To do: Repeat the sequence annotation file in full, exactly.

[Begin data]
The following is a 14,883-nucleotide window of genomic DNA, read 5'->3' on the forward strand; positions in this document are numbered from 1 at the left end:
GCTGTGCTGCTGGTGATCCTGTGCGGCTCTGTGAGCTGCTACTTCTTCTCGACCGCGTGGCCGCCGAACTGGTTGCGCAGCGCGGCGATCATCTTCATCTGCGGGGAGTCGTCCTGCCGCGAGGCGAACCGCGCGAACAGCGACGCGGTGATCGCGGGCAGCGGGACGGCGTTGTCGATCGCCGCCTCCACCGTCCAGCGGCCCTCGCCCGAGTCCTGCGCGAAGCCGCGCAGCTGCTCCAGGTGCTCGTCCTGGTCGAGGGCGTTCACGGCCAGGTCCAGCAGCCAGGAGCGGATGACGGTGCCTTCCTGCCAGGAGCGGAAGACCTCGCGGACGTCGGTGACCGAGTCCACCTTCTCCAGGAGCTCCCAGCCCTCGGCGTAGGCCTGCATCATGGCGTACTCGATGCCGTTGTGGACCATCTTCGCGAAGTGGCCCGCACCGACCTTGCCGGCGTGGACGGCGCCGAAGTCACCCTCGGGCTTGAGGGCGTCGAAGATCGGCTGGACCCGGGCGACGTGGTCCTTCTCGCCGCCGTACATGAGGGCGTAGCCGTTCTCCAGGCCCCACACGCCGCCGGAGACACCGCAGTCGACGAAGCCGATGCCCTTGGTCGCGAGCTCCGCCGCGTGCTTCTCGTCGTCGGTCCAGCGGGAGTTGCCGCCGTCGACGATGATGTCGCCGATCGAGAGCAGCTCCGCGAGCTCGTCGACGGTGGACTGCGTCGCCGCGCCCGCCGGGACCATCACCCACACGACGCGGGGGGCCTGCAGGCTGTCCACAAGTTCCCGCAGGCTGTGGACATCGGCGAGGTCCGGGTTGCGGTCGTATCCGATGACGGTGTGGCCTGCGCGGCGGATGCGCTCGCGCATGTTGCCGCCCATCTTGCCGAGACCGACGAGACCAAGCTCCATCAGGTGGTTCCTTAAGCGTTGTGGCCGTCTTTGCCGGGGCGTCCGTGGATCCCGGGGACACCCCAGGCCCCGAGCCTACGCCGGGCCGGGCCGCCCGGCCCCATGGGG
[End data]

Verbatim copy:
The following is a 14,883-nucleotide window of genomic DNA, read 5'->3' on the forward strand; positions in this document are numbered from 1 at the left end:
GCTGTGCTGCTGGTGATCCTGTGCGGCTCTGTGAGCTGCTACTTCTTCTCGACCGCGTGGCCGCCGAACTGGTTGCGCAGCGCGGCGATCATCTTCATCTGCGGGGAGTCGTCCTGCCGCGAGGCGAACCGCGCGAACAGCGACGCGGTGATCGCGGGCAGCGGGACGGCGTTGTCGATCGCCGCCTCCACCGTCCAGCGGCCCTCGCCCGAGTCCTGCGCGAAGCCGCGCAGCTGCTCCAGGTGCTCGTCCTGGTCGAGGGCGTTCACGGCCAGGTCCAGCAGCCAGGAGCGGATGACGGTGCCTTCCTGCCAGGAGCGGAAGACCTCGCGGACGTCGGTGACCGAGTCCACCTTCTCCAGGAGCTCCCAGCCCTCGGCGTAGGCCTGCATCATGGCGTACTCGATGCCGTTGTGGACCATCTTCGCGAAGTGGCCCGCACCGACCTTGCCGGCGTGGACGGCGCCGAAGTCACCCTCGGGCTTGAGGGCGTCGAAGATCGGCTGGACCCGGGCGACGTGGTCCTTCTCGCCGCCGTACATGAGGGCGTAGCCGTTCTCCAGGCCCCACACGCCGCCGGAGACACCGCAGTCGACGAAGCCGATGCCCTTGGTCGCGAGCTCCGCCGCGTGCTTCTCGTCGTCGGTCCAGCGGGAGTTGCCGCCGTCGACGATGATGTCGCCGATCGAGAGCAGCTCCGCGAGCTCGTCGACGGTGGACTGCGTCGCCGCGCCCGCCGGGACCATCACCCACACGACGCGGGGGGCCTGCAGGCTGTCCACAAGTTCCCGCAGGCTGTGGACATCGGCGAGGTCCGGGTTGCGGTCGTATCCGATGACGGTGTGGCCTGCGCGGCGGATGCGCTCGCGCATGTTGCCGCCCATCTTGCCGAGACCGACGAGACCAAGCTCCATCAGGTGGTTCCTTAAGCGTTGTGGCCGTCTTTGCCGGGGCGTCCGTGGATCCCGGGGACACCCCAGGCCCCGAGCCTACGCCGGGCCGGGCCGCCCGGCCCCATGGGG